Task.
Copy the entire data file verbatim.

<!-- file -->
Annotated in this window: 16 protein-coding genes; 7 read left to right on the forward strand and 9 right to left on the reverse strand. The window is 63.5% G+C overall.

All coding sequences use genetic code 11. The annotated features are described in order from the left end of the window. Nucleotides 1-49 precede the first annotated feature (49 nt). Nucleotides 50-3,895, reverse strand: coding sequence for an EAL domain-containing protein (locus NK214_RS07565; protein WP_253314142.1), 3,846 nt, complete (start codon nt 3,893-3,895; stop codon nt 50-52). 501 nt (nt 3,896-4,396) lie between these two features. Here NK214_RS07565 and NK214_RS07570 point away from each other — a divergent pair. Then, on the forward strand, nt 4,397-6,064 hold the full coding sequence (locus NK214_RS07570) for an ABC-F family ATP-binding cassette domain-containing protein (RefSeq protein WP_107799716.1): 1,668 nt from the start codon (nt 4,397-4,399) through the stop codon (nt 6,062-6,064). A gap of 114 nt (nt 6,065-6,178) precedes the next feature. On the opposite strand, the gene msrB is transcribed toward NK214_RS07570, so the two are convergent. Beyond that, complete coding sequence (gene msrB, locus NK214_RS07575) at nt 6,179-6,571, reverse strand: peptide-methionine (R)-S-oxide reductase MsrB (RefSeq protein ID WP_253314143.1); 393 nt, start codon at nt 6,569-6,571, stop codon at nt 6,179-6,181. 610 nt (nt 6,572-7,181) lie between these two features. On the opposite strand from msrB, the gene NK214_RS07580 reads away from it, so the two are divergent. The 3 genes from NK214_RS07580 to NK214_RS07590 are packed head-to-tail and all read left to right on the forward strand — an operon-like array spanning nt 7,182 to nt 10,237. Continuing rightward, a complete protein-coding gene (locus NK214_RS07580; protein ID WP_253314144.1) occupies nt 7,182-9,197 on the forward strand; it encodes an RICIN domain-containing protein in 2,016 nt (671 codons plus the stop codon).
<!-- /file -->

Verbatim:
Annotated in this window: 16 protein-coding genes; 7 read left to right on the forward strand and 9 right to left on the reverse strand. The window is 63.5% G+C overall.

All coding sequences use genetic code 11. The annotated features are described in order from the left end of the window. Nucleotides 1-49 precede the first annotated feature (49 nt). Nucleotides 50-3,895, reverse strand: coding sequence for an EAL domain-containing protein (locus NK214_RS07565; protein WP_253314142.1), 3,846 nt, complete (start codon nt 3,893-3,895; stop codon nt 50-52). 501 nt (nt 3,896-4,396) lie between these two features. Here NK214_RS07565 and NK214_RS07570 point away from each other — a divergent pair. Then, on the forward strand, nt 4,397-6,064 hold the full coding sequence (locus NK214_RS07570) for an ABC-F family ATP-binding cassette domain-containing protein (RefSeq protein WP_107799716.1): 1,668 nt from the start codon (nt 4,397-4,399) through the stop codon (nt 6,062-6,064). A gap of 114 nt (nt 6,065-6,178) precedes the next feature. On the opposite strand, the gene msrB is transcribed toward NK214_RS07570, so the two are convergent. Beyond that, complete coding sequence (gene msrB, locus NK214_RS07575) at nt 6,179-6,571, reverse strand: peptide-methionine (R)-S-oxide reductase MsrB (RefSeq protein ID WP_253314143.1); 393 nt, start codon at nt 6,569-6,571, stop codon at nt 6,179-6,181. 610 nt (nt 6,572-7,181) lie between these two features. On the opposite strand from msrB, the gene NK214_RS07580 reads away from it, so the two are divergent. The 3 genes from NK214_RS07580 to NK214_RS07590 are packed head-to-tail and all read left to right on the forward strand — an operon-like array spanning nt 7,182 to nt 10,237. Continuing rightward, a complete protein-coding gene (locus NK214_RS07580; protein ID WP_253314144.1) occupies nt 7,182-9,197 on the forward strand; it encodes an RICIN domain-containing protein in 2,016 nt (671 codons plus the stop codon).